IMPORTANT NOTE:  Some readers have been asking for more specifics on how to trade our sector rotation strategy based solely on what I discuss in my weekly newsletter. Thus, I feel compelled to remind you that I post this information each week as a free look inside some of our institutional research and as a source of some trading ideas for your own further investigation. It is not intended to be traded directly as a rules-based strategy in a real money portfolio. I am simply showing what a sector rotation model might suggest if a given portfolio was due for a rebalance, and I may or may not update the information each week. There are many ways for a client to trade such a strategy, including monthly or quarterly rebalancing, perhaps with interim adjustments to the bullish/neutral/defensive bias when warranted -- but not necessarily on the days that I happen to post this weekly article. The enhanced strategy seeks higher returns by employing individual stocks (or stock options) that are also highly ranked, but this introduces greater risks and volatility. I do not track performance of the ETF and stock ideas mentioned here as a managed portfolio.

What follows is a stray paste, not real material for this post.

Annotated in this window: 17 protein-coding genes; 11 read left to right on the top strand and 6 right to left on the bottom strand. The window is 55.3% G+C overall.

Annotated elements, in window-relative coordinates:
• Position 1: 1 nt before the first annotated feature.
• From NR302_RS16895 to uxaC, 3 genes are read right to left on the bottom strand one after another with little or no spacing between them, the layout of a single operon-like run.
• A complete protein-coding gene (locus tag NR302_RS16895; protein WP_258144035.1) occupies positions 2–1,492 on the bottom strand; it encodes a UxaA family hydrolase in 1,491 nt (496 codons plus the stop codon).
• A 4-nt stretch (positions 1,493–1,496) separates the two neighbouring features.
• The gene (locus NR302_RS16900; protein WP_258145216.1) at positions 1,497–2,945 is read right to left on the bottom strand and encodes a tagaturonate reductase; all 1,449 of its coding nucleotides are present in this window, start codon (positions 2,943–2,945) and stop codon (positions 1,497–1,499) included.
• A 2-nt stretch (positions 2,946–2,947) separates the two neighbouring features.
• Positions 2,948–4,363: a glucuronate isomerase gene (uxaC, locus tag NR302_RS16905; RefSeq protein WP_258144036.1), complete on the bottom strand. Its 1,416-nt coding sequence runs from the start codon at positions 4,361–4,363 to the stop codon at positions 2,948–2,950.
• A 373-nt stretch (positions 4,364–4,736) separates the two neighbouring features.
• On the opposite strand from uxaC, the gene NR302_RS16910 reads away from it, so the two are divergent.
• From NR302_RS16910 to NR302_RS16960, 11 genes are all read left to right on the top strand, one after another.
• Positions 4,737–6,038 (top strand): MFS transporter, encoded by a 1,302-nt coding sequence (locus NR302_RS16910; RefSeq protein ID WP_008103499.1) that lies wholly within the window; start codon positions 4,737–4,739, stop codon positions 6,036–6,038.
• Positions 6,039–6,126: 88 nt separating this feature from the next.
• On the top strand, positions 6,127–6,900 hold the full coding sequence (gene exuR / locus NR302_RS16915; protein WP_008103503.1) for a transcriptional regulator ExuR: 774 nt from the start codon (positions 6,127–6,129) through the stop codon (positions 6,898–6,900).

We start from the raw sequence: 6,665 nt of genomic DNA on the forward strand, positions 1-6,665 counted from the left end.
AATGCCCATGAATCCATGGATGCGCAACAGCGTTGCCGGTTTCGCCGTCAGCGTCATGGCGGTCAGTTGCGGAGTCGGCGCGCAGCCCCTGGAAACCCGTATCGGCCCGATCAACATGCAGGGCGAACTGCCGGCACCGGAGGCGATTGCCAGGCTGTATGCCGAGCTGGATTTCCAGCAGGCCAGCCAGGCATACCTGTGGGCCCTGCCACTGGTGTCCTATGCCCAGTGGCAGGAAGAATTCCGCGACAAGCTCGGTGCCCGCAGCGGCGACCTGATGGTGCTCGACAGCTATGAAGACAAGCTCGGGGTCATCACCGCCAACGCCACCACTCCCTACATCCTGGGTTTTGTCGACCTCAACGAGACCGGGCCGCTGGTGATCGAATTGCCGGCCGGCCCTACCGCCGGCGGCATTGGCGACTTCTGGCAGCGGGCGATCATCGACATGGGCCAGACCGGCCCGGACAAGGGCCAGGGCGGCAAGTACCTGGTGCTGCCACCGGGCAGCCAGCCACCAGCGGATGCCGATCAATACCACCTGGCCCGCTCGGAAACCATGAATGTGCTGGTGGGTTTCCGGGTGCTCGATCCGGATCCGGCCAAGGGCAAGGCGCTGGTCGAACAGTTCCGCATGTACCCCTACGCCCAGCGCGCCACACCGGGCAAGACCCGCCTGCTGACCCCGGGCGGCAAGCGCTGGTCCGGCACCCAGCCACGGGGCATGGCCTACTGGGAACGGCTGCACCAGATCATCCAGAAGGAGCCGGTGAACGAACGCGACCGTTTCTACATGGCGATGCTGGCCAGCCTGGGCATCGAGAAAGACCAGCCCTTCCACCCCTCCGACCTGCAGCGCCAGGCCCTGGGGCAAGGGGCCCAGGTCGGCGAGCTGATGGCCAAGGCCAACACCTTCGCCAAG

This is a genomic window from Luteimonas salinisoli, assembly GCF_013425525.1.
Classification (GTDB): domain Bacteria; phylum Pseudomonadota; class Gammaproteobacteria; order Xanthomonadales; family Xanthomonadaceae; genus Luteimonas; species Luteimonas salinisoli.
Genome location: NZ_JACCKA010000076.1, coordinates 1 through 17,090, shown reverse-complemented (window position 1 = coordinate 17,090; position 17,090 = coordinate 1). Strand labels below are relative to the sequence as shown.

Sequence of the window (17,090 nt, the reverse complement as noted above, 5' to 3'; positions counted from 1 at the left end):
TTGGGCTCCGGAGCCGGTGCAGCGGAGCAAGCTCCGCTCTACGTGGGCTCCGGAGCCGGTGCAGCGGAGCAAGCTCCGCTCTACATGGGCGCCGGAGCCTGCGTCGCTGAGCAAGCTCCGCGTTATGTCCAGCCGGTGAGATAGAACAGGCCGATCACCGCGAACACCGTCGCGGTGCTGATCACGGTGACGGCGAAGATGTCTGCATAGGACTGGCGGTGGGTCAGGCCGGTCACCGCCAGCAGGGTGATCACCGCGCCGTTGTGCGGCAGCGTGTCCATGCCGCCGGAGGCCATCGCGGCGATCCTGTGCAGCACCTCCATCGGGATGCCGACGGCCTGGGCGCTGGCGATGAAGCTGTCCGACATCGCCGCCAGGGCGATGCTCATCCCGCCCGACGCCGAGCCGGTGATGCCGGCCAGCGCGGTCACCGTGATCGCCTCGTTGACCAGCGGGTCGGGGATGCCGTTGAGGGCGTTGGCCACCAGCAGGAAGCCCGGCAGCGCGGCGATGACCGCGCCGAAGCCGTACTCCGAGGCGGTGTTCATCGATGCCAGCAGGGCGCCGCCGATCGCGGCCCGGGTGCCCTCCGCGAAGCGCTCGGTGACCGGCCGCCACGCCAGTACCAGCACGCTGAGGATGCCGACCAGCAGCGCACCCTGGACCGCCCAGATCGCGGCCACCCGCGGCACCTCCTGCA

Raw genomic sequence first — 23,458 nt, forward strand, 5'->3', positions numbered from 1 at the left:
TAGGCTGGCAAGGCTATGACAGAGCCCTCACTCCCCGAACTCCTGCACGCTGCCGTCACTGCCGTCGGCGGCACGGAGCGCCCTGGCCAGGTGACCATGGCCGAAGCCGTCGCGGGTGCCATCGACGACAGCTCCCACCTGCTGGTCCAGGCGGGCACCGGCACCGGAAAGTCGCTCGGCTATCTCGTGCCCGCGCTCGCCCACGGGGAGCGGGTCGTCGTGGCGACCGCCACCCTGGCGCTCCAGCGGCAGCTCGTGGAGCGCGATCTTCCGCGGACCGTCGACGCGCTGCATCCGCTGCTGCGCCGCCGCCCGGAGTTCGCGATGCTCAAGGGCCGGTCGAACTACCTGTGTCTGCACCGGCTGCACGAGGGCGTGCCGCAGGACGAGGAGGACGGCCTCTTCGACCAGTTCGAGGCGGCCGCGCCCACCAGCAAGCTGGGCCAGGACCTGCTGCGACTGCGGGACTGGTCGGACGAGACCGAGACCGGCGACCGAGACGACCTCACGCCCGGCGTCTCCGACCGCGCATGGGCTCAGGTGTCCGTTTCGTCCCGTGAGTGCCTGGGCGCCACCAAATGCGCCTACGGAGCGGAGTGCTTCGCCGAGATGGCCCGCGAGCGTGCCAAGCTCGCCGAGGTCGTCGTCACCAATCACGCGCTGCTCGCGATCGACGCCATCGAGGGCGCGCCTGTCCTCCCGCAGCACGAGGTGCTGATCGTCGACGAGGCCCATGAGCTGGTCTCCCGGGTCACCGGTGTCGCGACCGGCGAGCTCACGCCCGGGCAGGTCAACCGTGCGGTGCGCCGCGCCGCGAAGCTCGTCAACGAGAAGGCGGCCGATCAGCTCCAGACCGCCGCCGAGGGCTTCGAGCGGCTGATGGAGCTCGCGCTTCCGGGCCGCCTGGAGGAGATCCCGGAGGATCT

Disclosure: Author has no positions in stocks or ETFs mentioned.
Disclaimer: This newsletter is published solely for informational purposes and is not to be construed as advice or a recommendation to specific individuals. Individuals should take into account their personal financial circumstances in acting on any rankings or stock selections provided by Sabrient. Sabrient makes no representations that the techniques used in its rankings or selections will result in or guarantee profits in trading. Trading involves risk, including possible loss of principal and other losses, and past performance is no indication of future results.

Sector Detector